HP OfficeJet 100 Mobile Printer review

Portable inkjet with built-in battery for printing on the move
Photo of HP OfficeJet 100 Mobile Printer
£180 street price

If you’re a real road warrior, the chances are you wouldn’t be caught dead leaving the house without your laptop – or, increasingly these days, your tablet. Such devices are great for consuming and creating content, but when it comes to sharing you’re a bit stuffed if the person you want to grace with a copy of your creation isn’t as technologically equipped as you.

The solution – or, at least, a solution – is a portable printer. In the days of the Canon Bubblejet such things were common, but they disappeared when people started demanding higher quality, colour print jobs.

With the HP OfficeJet 100 Mobile Printer, those glory days of printing on the go are back – but is it really something that will find a home in your bag alongside your smartphone, tablet and laptop?

Core specifications
The OfficeJet 100′s specs won’t exactly set anyone’s word aflame: a low resolution of 600×600 dots per inch means that printouts don’t look great, and its quoted top speeds of 22 pages per minute for black and 18ppm for colour are only available at the lowest quality setting – and even then, we struggled to get anywhere near those figures in testing.

The figures quoted by HP for ‘laser-comparable’ quality print-outs are closer to the mark, with a claimed 5 pages per minute in black and 3.5 pages per minute in colour. Even then, HP’s being a bit generous. If you’re hoping to use this printer as a day-to-day workhorse, be prepared to spend a bit of time sitting around waiting.

The device’s 220MHz processor and 64MB of memory don’t help with this sluggishness, and the 50-sheet input tray will mean that you need to refill the device more often than you would a more well-equipped printer. With a pair of small cartridges – the 343 low-capacity or 344 higher-capacity tri-colour cartridges, and the 388 black cartridge – running out of ink is also a real possibility.

Connectivity-wise, the news gets better: the printer includes USB 2.0 for printing from a PC, and PictBridge support, enabling you to print directly from a camera or other imaging device. For those with smartphones or tablets, Bluetooth 2.0 with EDR is included for wireless printing.

It’s perhaps unfair to judge the printer too harshly on those somewhat underwhelming specifications. Its key selling point is, after all, the ability to take it from A to B and print on the go – hence the inclusion of Bluetooth connectivity.

To help with that aim, HP has provided the OfficeJet 100 with built-in rechargeable lithium ion battery, which will keep the device running even when you’re away from a mains socket. It’s a good idea, and one that turns the device into a potential lifesaver for anyone who needs to create hard copies while out and about.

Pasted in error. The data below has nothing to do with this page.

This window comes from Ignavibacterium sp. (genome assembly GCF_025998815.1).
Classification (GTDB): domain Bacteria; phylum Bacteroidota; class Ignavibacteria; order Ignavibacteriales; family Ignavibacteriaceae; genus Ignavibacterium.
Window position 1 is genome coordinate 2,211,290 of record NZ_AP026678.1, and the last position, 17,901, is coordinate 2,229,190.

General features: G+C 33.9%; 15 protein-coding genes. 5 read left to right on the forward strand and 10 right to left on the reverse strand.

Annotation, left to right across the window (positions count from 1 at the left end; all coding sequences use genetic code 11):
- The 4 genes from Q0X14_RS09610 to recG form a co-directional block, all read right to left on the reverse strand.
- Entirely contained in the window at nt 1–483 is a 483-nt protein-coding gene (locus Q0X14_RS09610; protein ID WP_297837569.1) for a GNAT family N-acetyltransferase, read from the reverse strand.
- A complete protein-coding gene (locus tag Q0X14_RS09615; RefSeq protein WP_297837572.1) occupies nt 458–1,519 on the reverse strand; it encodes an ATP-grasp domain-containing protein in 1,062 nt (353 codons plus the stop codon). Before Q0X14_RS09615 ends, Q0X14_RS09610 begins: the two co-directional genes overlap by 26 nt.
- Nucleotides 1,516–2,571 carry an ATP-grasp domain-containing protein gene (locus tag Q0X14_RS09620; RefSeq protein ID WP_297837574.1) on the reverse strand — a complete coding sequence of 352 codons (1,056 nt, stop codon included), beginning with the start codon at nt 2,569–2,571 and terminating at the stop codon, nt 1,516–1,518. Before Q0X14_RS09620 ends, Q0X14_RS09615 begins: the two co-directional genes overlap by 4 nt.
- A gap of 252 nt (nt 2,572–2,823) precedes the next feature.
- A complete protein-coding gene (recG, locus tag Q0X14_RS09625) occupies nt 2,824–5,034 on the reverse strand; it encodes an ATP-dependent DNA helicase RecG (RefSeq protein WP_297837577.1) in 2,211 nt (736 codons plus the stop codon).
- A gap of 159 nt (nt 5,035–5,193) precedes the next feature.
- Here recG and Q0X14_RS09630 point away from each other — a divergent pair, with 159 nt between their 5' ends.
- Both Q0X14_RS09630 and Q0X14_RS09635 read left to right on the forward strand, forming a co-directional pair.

Sadly, the design of the printer lets it down on that front, too. With the device weighing at a pretty hefty 2.5kg, it’s a noticeable weight to be carrying around – and the Bluetooth printing is slow enough that you’ll probably want to buy a USB cable to go with the printer.

The L-shaped paper path, the guide and support for which acts as a hinged top cover for the printer, also poses a problem: unlike more compact portable printers, such as Polaroid’s specialist Zink-based photo printing devices, there’s no way to transport the printer with the paper inside. Instead, you’ll have to carry a folder full of paper in addition to the printer – or hope that you can find some wherever you’re going.

Print quality
These facts could be overlooked if print quality were up to scratch – but sadly, that’s not the case. While black-only text prints were of reasonable enough quality, the colour output is near-unusable at the ‘fast’ draft setting, and even at the slower quality settings is embarrassingly pale and washed out.

It’s possible to push the printer into an interpolated resolution mode for photographic printing, which takes the native 600x600dpi and translates it towards an apparent 4800×1200 when using photographic paper. Even at this setting, however, the quality was below what we’d expect from a printer at this price, and the speed was shockingly poor.

Running costs are also an issue. The OfficeJet 100 uses a pair of the smallest cartridges HP offers, to help keep the size of the unit down. This, sadly, translates into an above-average cost-per-page that will leave users out of pocket if they sit anywhere near HP’s quoted monthly duty cycle of 500 pages.

Company: HP

Website: http://www.hp.com/uk

  • Built-in battery and Bluetooth are handy for users on the move.
  • A high price for a middle-of-the-road printer with a battery attached.


While the idea of being able to print anywhere is a tempting one, we'd advise you to think long and hard about how often you'd actually want to do that - and whether it's worth the high asking price and running costs for what is, at heart, a distinctly average printer.